Besides this aspect, the defects give specific properties that make them of great interest for scientific research. When the defect is composed of a Nitrogen located right next to a vacancy, it forms the so-called NV centre.

Via the interactions of NV centres with their environment, it is possible to sense a large panel of physical entities such as electric and magnetic fields, temperature or pH for example. Plus, when embedded in the diamond lattice, they are chemically inert and they can be manipulated at room temperature permitting non-invasive experiments. These properties make NV centres particularly advantageous for life science applications: we can imaging using them to study proteins in vivo  or to sense brain activity. In addition, they can be employed in a much broader range of experiments. For example, NV centres can be used to image magnetic fields produced by geological samples or current flowing through electronic components. In this sense, NV centres constitute remarkable polyvalent sensors that could sooner or later constitute the backbone of the next generation of sensors!

Optimal control provides a route towards the next generation of sensors

Sensors need to be cleverly controlled to sense specified fields and filter out the ones we are not interested in. For this, we apply specific microwave irradiation schemes to the NV centres. Using these schemes, we can tune the sensitivity of the NV centres to the fields of interest so well that the accuracy is comparable to measuring the distance between San Francisco and San Diego to within 1 mm!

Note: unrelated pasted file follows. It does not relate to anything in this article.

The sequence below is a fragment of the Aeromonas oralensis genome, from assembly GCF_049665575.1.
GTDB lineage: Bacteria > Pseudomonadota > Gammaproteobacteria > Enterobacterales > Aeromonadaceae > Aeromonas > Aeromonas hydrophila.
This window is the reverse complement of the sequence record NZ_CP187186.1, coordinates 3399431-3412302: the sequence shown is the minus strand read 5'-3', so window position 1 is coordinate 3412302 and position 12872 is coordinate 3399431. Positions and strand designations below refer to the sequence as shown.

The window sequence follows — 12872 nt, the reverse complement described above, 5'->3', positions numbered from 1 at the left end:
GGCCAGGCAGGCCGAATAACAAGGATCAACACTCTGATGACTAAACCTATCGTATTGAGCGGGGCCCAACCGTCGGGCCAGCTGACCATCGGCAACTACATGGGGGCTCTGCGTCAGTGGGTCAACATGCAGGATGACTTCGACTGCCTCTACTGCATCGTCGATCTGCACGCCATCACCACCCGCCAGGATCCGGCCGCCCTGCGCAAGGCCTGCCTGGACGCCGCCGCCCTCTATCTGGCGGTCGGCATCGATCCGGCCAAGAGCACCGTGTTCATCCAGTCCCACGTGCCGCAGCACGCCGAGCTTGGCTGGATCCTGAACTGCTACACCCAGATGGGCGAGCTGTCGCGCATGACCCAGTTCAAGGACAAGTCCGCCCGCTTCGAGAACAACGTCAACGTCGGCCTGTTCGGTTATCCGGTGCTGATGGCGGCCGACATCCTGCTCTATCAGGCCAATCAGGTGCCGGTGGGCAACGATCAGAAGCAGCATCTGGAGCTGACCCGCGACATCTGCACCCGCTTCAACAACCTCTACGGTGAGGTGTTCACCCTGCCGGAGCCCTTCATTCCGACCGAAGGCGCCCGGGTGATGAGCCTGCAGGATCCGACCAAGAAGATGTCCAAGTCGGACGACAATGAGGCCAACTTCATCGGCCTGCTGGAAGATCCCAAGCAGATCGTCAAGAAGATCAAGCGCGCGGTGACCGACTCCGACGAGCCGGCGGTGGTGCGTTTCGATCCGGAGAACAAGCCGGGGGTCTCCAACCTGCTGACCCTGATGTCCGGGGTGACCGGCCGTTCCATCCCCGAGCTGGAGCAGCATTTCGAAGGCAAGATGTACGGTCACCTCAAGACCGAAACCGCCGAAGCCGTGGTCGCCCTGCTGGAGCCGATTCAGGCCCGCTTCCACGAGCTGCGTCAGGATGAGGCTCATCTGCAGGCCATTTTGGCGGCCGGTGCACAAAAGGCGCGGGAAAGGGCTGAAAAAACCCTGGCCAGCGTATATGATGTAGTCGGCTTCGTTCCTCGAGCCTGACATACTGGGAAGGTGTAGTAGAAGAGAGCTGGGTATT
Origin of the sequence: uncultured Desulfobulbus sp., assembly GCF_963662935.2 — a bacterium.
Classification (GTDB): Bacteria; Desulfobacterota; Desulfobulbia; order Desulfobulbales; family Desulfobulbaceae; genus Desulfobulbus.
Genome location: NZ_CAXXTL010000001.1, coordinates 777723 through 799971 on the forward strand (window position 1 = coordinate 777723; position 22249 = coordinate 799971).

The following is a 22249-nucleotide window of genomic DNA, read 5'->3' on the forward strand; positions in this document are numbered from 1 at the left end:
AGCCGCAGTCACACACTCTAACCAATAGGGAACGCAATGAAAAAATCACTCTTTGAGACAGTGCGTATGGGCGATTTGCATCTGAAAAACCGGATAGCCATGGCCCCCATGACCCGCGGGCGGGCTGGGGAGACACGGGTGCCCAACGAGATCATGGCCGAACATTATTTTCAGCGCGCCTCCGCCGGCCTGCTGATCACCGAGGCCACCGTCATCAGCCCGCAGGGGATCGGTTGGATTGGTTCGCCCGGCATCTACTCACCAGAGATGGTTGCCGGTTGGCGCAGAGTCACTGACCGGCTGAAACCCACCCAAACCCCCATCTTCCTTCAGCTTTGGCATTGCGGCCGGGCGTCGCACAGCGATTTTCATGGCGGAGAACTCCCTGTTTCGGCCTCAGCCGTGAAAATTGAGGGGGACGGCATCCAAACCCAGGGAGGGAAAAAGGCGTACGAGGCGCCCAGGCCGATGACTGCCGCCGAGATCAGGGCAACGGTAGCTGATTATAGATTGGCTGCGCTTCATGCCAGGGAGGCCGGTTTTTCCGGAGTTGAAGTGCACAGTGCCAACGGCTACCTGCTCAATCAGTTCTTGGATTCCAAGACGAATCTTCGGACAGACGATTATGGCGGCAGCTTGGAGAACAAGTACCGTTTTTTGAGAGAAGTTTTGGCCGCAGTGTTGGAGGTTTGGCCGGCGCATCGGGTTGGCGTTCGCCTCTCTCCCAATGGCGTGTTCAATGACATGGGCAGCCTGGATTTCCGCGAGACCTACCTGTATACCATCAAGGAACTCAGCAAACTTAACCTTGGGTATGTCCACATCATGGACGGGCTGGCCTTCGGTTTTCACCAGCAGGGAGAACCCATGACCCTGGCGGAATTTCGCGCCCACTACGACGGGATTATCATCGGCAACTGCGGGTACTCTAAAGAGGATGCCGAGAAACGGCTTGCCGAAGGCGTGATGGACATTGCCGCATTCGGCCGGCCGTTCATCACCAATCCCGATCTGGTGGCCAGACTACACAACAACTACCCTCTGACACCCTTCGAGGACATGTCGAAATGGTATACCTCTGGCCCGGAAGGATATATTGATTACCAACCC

Even so, this is not enough for some experiments where a better accuracy is required. In order to achieve this, we try to optimize these microwave radiation schemes to go beyond the current sensing capabilities reached with NV centres. For this purpose, we make use of optimal control theory.

This consists of applying algorithms to calculate the best way to achieve a given task while taking some constraints into account. For sensing experiments, you may want to realize the experiment in the shortest time possible. For this, the experimental parameters we can control are considered and the algorithm calculates the right setting for each one. To illustrate this, we can think of it as though we were planning a bike ride between San Francisco and San Diego. Here, we also want to complete the route in the shortest time possible. Accordingly, the algorithm considers the landscape: whether the path is accessible by bike or not, whether it is better to take a detour for a flat path instead of a very steep one and so on. This is exactly what your navigator does and now we are applying the same technique for sensing!

By combining a sensor that has exceptional properties with an optimized control, we can build up a new generation of sensors that I will call “smart sensors”.  Using them, we can start measuring new fields and trying to understand the world a little better and here’s a little secret: this is exactly what we are doing in research!


[1] The Garden of Epicurus (1894) translated by Alfred Allinson, in The Works of Anatole France in an English Translation (1920), 16.